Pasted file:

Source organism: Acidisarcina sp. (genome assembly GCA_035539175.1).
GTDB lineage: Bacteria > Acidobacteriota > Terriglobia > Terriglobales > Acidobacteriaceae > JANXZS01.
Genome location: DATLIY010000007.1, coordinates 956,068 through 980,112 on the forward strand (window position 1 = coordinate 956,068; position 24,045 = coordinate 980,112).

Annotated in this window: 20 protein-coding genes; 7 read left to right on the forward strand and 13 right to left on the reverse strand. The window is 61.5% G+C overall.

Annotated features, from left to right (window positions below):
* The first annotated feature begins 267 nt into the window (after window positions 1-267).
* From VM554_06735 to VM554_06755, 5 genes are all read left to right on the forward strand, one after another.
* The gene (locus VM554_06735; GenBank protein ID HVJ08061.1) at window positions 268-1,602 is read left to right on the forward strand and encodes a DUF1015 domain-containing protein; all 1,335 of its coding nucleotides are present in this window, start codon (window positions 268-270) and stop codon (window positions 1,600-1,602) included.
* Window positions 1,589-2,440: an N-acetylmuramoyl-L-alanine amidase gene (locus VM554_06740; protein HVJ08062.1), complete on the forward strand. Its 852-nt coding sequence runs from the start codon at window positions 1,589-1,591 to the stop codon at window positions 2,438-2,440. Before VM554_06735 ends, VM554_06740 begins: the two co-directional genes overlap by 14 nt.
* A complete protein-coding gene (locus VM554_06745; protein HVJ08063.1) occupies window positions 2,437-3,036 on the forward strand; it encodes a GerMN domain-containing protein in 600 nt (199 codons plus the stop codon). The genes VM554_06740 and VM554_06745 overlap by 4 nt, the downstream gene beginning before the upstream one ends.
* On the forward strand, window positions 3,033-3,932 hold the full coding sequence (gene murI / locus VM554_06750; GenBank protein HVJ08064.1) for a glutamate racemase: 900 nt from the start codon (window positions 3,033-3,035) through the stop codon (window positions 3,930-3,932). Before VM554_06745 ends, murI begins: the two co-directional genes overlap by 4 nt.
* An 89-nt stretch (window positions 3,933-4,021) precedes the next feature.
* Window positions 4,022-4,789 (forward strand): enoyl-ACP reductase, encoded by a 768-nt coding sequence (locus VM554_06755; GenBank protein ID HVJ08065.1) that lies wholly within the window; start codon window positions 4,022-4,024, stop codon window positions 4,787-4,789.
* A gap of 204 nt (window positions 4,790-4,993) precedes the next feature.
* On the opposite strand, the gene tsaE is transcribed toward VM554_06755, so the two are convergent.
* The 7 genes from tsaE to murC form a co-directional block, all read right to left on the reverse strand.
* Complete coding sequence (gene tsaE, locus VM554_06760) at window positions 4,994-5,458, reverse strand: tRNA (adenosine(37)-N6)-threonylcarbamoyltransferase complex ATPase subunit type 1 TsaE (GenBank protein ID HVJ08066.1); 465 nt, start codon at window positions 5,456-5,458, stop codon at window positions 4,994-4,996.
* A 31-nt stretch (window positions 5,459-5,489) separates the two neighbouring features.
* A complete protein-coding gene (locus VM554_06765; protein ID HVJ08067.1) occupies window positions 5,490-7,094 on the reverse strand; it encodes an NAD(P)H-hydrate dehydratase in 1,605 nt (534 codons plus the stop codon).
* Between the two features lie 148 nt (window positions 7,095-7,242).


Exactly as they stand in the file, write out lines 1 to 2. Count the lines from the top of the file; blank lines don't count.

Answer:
Source organism: Acidisarcina sp. (genome assembly GCA_035539175.1).
GTDB lineage: Bacteria > Acidobacteriota > Terriglobia > Terriglobales > Acidobacteriaceae > JANXZS01.